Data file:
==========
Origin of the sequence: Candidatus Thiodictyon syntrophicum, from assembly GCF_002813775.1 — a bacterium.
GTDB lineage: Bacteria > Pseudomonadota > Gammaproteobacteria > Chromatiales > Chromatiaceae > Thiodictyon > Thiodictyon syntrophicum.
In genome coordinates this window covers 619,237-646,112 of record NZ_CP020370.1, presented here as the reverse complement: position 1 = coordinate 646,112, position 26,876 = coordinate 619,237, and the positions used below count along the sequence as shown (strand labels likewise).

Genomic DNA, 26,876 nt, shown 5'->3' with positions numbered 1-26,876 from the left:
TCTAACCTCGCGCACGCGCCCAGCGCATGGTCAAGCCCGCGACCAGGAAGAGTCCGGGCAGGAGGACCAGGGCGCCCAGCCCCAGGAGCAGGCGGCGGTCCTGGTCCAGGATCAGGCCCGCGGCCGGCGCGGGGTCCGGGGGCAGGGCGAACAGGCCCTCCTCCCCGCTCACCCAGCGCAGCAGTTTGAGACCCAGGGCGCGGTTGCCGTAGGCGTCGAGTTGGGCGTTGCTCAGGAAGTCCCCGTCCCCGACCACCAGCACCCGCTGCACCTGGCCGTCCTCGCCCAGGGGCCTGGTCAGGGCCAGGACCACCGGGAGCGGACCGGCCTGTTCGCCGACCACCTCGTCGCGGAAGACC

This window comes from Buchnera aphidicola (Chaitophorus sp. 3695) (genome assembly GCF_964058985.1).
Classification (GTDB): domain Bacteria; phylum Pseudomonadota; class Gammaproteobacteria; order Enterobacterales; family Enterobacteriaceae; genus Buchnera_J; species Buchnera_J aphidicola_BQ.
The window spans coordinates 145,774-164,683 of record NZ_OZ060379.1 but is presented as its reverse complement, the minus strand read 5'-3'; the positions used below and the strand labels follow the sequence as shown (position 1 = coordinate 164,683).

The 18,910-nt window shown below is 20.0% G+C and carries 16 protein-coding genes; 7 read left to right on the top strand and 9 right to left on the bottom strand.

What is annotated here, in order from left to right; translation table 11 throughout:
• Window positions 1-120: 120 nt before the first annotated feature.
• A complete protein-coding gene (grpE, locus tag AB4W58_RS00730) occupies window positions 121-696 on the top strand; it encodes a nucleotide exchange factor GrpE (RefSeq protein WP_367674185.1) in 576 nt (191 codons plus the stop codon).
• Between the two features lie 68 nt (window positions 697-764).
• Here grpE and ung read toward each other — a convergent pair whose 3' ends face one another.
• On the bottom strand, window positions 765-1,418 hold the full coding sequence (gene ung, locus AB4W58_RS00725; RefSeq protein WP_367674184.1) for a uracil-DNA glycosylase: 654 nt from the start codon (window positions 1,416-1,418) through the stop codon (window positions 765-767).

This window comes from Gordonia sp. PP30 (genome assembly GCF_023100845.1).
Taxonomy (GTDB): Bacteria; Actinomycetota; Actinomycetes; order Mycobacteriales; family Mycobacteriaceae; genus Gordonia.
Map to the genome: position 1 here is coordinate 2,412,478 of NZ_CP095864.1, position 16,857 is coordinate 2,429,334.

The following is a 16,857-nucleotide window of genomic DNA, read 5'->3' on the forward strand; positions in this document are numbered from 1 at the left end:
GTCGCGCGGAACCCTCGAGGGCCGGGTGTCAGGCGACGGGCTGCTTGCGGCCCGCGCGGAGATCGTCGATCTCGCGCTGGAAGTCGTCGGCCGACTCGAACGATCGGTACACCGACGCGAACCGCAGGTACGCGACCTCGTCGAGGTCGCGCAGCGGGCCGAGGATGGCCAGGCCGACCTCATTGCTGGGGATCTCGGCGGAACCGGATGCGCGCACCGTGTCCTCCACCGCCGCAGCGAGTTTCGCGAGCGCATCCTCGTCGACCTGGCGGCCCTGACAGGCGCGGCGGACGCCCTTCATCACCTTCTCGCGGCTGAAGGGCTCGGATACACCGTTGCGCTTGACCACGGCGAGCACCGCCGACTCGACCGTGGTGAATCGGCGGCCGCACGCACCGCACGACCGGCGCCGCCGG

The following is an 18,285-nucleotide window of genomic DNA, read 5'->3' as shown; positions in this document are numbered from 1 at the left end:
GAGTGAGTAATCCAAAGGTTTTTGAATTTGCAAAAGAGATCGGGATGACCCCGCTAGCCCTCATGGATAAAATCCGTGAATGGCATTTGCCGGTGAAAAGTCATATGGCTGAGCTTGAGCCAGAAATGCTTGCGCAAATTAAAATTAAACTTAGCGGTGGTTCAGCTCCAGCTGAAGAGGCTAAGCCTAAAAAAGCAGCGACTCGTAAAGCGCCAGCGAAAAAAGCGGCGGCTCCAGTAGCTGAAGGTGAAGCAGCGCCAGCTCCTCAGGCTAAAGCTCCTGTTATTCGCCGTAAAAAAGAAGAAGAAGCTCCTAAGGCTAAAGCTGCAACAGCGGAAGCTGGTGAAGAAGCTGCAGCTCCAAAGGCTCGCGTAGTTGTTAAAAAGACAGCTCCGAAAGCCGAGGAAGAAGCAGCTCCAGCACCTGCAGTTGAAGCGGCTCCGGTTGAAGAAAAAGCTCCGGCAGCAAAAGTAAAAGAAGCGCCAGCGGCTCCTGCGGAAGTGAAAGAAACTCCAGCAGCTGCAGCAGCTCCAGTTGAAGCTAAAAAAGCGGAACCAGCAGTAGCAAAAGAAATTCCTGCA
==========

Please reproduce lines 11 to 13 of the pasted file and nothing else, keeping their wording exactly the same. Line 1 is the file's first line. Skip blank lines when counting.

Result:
• Window positions 1-120: 120 nt before the first annotated feature.
• A complete protein-coding gene (grpE, locus tag AB4W58_RS00730) occupies window positions 121-696 on the top strand; it encodes a nucleotide exchange factor GrpE (RefSeq protein WP_367674185.1) in 576 nt (191 codons plus the stop codon).
• Between the two features lie 68 nt (window positions 697-764).